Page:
Top positive review
Intelligent and interesting.
on 3 May 2014
This is a beautifully written book which stimulated my imagination and provoked me to quite deep thought. I expected a bit of a pot-boiler. Mary Elizabeth Braddon wrote over eighty novels, most of them serialised in magazines, and some people have described her as 'the queen of sensation' because of the (for the time) sensational nature of her stories. Her most famous book was 'Lady Audley's Secret'. Actually, this book is quite different from it. Both are enjoyable, but this one is both much more humorous and also more truly tragic. One of the main characters is actually a 'sensation novelist' and M.E. Braddon has fun affectionately mocking the genre by which she makes her living.
The book describes the struggles of an intelligent but emotionally and intellectually neglected young woman to become an adult and cope with the real world. Her struggle is shown with insight and sensitivity and is sometimes quite moving.
The usual themes of a sensational novel of the time are present - death, adultery,dark secrets and terrible betrayal - but there is also (I think) an aspect deeply personal to M.E.Braddon. As a woman who earned her own living, perhaps she wanted to defend and further the rights of women in an age when they did not have as much freedom as men. In particular, she shows how women had to deny and submerge their own identity and longings in order to do their domestic duty to their husbands, since this was regarded as the role of every respectable female. As has often been pointed out, the book is like Flaubert's 'Madame Bovary', though the choices of the heroine are different and therefore, so is the outcome.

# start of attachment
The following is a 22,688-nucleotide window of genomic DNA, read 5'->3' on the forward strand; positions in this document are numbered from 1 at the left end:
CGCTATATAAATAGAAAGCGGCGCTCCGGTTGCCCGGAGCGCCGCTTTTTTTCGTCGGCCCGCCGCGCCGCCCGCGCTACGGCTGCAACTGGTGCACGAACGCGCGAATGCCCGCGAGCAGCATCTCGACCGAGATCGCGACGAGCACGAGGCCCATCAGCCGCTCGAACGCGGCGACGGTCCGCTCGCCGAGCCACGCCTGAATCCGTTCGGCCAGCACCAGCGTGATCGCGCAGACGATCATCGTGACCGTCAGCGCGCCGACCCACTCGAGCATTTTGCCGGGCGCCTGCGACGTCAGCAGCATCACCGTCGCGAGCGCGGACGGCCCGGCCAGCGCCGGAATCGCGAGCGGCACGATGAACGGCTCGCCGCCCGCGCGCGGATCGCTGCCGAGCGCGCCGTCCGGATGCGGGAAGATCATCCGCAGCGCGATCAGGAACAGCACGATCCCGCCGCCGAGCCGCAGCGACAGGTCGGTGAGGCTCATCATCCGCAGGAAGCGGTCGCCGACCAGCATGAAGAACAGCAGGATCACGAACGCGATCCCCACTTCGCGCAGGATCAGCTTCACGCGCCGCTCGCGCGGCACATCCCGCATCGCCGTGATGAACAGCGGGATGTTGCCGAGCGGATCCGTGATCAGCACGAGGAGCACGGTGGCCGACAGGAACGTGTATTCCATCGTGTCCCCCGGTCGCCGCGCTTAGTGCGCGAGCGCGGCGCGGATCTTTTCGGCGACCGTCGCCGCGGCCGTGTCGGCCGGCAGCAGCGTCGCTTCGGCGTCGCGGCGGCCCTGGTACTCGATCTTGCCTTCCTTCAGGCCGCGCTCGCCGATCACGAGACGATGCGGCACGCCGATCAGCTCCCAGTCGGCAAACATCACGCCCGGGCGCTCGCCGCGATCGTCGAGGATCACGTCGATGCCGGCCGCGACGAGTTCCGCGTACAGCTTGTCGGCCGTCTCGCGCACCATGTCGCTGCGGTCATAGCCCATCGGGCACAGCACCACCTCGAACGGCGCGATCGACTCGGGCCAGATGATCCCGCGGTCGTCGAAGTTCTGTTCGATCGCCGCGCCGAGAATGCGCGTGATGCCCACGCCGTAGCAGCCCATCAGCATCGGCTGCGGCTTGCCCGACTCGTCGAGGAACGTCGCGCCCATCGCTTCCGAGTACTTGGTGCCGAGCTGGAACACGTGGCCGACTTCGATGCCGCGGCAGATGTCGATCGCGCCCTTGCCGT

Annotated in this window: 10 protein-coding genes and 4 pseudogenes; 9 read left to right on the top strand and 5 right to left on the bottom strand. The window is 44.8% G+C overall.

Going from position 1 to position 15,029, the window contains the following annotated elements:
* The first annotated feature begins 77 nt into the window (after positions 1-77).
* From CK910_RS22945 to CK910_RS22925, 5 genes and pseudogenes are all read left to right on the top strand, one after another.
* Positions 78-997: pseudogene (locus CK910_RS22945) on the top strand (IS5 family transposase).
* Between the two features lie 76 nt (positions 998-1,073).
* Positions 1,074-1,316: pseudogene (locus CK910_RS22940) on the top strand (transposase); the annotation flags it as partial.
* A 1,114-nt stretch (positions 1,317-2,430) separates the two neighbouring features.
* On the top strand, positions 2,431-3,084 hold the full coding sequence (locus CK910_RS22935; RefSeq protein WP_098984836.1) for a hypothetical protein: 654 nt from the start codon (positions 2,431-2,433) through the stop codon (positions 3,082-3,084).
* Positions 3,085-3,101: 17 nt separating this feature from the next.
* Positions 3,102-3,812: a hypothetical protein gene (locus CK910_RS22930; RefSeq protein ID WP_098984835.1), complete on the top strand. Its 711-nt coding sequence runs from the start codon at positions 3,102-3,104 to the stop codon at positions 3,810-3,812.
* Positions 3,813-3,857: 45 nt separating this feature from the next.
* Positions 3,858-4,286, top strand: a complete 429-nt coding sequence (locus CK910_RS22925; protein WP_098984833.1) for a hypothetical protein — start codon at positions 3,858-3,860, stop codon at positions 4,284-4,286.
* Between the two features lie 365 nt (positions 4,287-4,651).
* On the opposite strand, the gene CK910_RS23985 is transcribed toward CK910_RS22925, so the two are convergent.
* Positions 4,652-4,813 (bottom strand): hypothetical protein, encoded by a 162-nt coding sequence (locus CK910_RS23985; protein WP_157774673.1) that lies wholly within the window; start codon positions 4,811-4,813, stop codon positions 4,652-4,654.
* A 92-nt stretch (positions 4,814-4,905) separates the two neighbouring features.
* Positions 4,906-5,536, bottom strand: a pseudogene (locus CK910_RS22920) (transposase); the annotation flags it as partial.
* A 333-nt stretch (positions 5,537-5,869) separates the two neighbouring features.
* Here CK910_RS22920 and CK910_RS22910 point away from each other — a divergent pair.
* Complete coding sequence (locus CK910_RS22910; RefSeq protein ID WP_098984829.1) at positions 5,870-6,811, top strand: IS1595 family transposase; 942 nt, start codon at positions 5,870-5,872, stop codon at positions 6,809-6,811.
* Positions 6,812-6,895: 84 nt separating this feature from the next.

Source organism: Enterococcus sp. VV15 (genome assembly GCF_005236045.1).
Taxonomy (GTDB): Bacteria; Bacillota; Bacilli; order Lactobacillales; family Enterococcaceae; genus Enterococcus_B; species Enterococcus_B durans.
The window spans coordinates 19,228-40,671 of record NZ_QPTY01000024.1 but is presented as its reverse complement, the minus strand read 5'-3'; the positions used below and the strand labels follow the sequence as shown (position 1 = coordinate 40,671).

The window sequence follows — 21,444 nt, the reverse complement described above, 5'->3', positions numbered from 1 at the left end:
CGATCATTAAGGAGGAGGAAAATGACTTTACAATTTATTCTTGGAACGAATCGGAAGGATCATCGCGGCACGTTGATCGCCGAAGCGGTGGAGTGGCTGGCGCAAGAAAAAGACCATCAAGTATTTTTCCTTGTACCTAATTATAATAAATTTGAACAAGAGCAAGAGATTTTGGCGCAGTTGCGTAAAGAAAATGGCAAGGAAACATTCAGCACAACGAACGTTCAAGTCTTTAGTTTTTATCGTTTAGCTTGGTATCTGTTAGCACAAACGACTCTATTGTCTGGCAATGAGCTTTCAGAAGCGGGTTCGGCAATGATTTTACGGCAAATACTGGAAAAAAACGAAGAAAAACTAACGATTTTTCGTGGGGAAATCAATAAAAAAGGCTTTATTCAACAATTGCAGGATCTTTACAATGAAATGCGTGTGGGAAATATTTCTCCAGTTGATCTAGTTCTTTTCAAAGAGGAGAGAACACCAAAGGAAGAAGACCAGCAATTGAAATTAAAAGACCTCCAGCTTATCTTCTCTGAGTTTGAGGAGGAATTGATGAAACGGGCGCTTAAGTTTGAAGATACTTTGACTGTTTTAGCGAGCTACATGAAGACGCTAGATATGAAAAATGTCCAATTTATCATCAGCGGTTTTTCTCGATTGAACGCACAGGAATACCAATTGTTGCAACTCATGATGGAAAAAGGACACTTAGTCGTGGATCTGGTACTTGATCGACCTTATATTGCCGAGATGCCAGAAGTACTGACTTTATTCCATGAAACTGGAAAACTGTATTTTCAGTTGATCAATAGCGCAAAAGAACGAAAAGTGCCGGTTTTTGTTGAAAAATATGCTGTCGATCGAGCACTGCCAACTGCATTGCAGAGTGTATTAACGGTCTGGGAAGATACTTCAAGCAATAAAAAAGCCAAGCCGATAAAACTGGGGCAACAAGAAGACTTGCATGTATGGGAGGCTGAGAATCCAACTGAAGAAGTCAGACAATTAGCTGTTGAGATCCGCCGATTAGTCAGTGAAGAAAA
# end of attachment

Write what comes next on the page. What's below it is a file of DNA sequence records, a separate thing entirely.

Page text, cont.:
Lacking parenting, moral guidance and education, and with a dark secret in the family, Isabel Sleaford can feed her mind only with romantic novels and poetry. As a result, she is full of illusions and unrealistic dreams. She accepts a proposal of marriage from George Gilbert, a doctor. This is not because she finds an intellectual equal in him but because she is discontented working as a governess, longs for romance and he clearly adores her. He is kind and well-meaning but insensitive to her needs and, after their marriage, he bores her. Too immature to value his good qualities, she finds friendships with other men who seem more interesting and exciting. One of these relationships deepens into romantic love and, although nothing of a sexual nature takes place, the naïve Isabel is gossiped about, judged and condemned by her neighbours.
Through terrible and painful circumstances, she matures and her true nature is refined and strengthened through surviving these cruelties. (I find it interesting that Mary Braddon herself flouted convention. She lived with John Maxwell, her publisher, for a number of years because he was married and his wife was in an asylum. Only after her death did Braddon and Maxwell finally marry. I wonder whether M.E. Braddon knew what it was like to be discussed and censured by respectable society).
This is not your average sensationalist novel, although it belongs in that genre. A modern novelist would treat aspects of the story differently, no doubt. However, M.E.Braddon is writing about a topic that she feels deeply and cares about and she does so with intelligence. There are passages in the book that I will remember because of the profound psychological truth contained in them. A worthwhile read!